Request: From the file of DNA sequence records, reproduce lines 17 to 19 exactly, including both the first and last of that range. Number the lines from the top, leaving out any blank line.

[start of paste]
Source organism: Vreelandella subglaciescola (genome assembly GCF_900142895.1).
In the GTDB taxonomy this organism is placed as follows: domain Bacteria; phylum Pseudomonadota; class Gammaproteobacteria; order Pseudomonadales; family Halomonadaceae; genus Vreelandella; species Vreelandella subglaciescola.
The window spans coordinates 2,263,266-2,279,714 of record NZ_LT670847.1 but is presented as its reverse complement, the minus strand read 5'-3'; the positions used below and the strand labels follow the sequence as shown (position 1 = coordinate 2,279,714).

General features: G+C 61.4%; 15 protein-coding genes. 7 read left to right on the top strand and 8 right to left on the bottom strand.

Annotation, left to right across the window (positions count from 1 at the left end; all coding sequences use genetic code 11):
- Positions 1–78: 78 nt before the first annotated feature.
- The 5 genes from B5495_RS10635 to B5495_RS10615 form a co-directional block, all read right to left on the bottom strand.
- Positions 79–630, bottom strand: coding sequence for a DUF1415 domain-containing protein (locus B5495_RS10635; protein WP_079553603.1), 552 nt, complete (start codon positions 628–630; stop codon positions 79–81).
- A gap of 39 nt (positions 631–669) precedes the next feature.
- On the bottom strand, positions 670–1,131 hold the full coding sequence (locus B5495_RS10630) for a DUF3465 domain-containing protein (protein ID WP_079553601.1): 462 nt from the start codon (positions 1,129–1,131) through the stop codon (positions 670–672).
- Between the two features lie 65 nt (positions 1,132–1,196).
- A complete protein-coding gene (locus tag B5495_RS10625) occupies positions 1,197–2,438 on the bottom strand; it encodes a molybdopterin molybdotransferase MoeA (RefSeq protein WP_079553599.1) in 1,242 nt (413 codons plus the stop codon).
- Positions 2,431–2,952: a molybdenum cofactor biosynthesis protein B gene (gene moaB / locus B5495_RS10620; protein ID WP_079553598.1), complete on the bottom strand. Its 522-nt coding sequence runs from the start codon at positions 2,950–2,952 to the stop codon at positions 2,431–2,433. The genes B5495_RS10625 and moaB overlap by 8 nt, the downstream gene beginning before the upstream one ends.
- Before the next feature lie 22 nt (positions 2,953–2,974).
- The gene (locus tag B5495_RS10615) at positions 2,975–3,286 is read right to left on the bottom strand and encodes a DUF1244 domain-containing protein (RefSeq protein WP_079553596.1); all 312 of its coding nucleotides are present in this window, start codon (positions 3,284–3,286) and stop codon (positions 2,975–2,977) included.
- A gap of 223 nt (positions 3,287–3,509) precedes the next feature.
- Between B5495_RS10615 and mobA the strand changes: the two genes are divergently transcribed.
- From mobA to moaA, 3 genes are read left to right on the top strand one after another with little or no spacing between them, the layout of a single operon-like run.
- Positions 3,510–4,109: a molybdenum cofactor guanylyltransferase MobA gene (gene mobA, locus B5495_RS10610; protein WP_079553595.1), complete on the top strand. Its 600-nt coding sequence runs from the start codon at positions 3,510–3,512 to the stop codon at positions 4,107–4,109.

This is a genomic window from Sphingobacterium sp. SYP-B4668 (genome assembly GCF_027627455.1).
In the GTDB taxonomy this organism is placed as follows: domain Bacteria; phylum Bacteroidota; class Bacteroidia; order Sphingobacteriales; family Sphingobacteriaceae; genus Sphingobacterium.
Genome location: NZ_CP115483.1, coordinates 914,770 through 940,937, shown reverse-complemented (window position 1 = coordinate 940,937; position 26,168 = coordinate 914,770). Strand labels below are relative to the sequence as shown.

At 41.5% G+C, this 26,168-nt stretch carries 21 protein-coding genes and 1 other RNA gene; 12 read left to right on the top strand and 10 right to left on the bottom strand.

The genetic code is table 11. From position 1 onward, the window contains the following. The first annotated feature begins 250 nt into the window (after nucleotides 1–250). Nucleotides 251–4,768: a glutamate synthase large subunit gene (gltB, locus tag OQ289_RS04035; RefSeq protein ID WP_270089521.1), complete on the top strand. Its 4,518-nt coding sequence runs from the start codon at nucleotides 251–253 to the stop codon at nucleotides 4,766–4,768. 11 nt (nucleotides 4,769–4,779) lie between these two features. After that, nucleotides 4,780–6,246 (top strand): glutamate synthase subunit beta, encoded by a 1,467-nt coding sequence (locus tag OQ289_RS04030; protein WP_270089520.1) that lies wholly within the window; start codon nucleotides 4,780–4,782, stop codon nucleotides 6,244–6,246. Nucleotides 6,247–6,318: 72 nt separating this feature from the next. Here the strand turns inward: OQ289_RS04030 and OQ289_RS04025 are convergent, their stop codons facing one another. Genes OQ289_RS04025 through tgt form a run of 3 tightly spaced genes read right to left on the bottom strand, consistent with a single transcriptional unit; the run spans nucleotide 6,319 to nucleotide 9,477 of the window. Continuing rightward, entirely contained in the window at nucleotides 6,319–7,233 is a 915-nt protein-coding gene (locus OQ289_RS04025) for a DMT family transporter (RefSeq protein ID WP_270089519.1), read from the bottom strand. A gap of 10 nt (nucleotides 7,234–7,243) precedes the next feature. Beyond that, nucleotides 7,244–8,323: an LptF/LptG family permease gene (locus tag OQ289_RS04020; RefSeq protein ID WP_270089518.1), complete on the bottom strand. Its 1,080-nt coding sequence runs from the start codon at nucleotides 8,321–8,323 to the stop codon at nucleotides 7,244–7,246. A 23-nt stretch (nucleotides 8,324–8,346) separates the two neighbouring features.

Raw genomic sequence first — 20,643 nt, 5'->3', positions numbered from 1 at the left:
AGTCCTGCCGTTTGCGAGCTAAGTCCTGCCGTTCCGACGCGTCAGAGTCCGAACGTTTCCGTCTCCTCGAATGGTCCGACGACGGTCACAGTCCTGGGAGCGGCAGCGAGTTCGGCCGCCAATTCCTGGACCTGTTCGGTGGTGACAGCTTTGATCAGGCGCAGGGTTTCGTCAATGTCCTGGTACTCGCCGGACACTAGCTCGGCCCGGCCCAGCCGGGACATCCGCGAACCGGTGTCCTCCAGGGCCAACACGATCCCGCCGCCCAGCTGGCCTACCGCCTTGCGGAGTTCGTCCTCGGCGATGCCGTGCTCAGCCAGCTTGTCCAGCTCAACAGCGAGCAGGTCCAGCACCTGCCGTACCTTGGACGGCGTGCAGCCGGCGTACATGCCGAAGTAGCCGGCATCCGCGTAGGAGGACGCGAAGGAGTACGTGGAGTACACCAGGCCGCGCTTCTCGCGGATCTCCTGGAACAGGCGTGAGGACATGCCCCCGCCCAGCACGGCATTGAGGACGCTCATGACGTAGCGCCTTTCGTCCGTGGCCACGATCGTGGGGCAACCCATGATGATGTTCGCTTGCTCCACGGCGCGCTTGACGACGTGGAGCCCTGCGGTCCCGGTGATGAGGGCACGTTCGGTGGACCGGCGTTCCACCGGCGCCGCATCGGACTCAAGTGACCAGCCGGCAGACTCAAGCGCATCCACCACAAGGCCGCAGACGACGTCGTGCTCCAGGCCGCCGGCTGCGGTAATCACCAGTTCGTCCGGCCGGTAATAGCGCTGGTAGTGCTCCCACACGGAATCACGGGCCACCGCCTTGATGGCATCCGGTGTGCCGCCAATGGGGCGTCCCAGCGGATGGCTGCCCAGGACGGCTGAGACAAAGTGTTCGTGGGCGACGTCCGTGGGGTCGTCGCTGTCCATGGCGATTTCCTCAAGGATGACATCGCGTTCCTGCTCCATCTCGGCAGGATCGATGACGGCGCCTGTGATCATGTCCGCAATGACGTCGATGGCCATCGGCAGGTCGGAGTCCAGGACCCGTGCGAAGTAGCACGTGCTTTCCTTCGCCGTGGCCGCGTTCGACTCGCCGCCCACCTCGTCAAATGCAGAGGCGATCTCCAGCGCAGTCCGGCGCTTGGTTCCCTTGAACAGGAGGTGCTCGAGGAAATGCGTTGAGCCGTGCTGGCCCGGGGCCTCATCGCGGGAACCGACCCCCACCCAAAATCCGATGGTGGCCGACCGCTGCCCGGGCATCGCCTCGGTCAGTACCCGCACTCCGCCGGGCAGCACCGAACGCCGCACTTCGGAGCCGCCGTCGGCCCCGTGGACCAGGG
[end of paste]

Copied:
- Between B5495_RS10615 and mobA the strand changes: the two genes are divergently transcribed.
- From mobA to moaA, 3 genes are read left to right on the top strand one after another with little or no spacing between them, the layout of a single operon-like run.
- Positions 3,510–4,109: a molybdenum cofactor guanylyltransferase MobA gene (gene mobA, locus B5495_RS10610; protein WP_079553595.1), complete on the top strand. Its 600-nt coding sequence runs from the start codon at positions 3,510–3,512 to the stop codon at positions 4,107–4,109.